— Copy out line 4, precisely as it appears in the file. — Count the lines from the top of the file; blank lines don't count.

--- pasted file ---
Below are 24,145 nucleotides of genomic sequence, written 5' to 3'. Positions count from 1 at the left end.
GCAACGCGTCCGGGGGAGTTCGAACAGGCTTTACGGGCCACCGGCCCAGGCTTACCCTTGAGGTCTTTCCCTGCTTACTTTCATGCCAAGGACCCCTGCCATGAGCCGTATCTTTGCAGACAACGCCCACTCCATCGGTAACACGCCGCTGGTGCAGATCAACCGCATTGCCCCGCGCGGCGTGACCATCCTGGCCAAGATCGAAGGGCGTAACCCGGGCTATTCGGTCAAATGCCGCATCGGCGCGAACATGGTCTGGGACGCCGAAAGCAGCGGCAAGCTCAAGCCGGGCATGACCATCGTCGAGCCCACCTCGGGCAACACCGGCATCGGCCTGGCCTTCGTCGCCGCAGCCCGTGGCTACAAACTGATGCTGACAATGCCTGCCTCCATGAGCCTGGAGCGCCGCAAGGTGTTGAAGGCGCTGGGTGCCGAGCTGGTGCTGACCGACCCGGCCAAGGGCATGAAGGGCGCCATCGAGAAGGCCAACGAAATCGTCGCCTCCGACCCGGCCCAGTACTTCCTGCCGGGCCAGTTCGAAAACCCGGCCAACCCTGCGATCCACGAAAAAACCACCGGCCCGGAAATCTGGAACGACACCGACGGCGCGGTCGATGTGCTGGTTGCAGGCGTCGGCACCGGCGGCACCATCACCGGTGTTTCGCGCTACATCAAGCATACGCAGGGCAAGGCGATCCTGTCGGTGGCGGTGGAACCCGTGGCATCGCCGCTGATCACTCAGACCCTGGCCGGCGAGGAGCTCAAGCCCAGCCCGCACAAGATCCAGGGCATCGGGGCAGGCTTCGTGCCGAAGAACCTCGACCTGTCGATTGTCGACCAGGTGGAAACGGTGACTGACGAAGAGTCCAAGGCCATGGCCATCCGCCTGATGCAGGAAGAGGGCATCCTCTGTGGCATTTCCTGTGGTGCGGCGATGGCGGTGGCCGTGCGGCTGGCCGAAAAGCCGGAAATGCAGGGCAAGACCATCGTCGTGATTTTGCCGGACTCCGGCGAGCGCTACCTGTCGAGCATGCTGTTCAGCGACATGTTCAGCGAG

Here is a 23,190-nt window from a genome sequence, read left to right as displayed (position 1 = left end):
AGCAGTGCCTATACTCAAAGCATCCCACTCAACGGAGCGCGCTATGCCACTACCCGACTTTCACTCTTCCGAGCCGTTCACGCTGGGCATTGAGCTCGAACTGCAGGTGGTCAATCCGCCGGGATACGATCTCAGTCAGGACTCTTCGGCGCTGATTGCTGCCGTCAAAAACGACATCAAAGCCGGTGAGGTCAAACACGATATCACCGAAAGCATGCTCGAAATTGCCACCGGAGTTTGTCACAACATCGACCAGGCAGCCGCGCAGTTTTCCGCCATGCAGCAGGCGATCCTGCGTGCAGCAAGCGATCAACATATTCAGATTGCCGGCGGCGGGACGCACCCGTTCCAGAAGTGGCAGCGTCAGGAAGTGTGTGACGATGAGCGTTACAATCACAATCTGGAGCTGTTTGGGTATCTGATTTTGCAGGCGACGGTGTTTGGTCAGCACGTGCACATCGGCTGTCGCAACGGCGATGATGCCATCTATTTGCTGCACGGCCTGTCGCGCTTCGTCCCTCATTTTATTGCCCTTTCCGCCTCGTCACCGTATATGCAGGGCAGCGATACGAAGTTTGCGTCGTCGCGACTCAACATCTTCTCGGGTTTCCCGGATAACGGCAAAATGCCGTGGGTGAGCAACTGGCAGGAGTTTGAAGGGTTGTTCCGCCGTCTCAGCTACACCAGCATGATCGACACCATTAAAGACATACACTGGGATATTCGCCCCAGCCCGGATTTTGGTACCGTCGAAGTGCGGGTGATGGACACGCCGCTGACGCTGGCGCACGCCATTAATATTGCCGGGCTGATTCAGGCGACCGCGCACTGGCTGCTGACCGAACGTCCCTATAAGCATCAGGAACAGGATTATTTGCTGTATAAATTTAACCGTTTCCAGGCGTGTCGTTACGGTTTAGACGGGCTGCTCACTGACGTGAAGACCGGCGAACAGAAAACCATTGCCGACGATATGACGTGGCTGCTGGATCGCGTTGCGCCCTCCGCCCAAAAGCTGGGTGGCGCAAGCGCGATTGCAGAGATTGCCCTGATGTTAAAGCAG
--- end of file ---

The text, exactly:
AGCAGTGCCTATACTCAAAGCATCCCACTCAACGGAGCGCGCTATGCCACTACCCGACTTTCACTCTTCCGAGCCGTTCACGCTGGGCATTGAGCTCGAACTGCAGGTGGTCAATCCGCCGGGATACGATCTCAGTCAGGACTCTTCGGCGCTGATTGCTGCCGTCAAAAACGACATCAAAGCCGGTGAGGTCAAACACGATATCACCGAAAGCATGCTCGAAATTGCCACCGGAGTTTGTCACAACATCGACCAGGCAGCCGCGCAGTTTTCCGCCATGCAGCAGGCGATCCTGCGTGCAGCAAGCGATCAACATATTCAGATTGCCGGCGGCGGGACGCACCCGTTCCAGAAGTGGCAGCGTCAGGAAGTGTGTGACGATGAGCGTTACAATCACAATCTGGAGCTGTTTGGGTATCTGATTTTGCAGGCGACGGTGTTTGGTCAGCACGTGCACATCGGCTGTCGCAACGGCGATGATGCCATCTATTTGCTGCACGGCCTGTCGCGCTTCGTCCCTCATTTTATTGCCCTTTCCGCCTCGTCACCGTATATGCAGGGCAGCGATACGAAGTTTGCGTCGTCGCGACTCAACATCTTCTCGGGTTTCCCGGATAACGGCAAAATGCCGTGGGTGAGCAACTGGCAGGAGTTTGAAGGGTTGTTCCGCCGTCTCAGCTACACCAGCATGATCGACACCATTAAAGACATACACTGGGATATTCGCCCCAGCCCGGATTTTGGTACCGTCGAAGTGCGGGTGATGGACACGCCGCTGACGCTGGCGCACGCCATTAATATTGCCGGGCTGATTCAGGCGACCGCGCACTGGCTGCTGACCGAACGTCCCTATAAGCATCAGGAACAGGATTATTTGCTGTATAAATTTAACCGTTTCCAGGCGTGTCGTTACGGTTTAGACGGGCTGCTCACTGACGTGAAGACCGGCGAACAGAAAACCATTGCCGACGATATGACGTGGCTGCTGGATCGCGTTGCGCCCTCCGCCCAAAAGCTGGGTGGCGCAAGCGCGATTGCAGAGATTGCCCTGATGTTAAAGCAG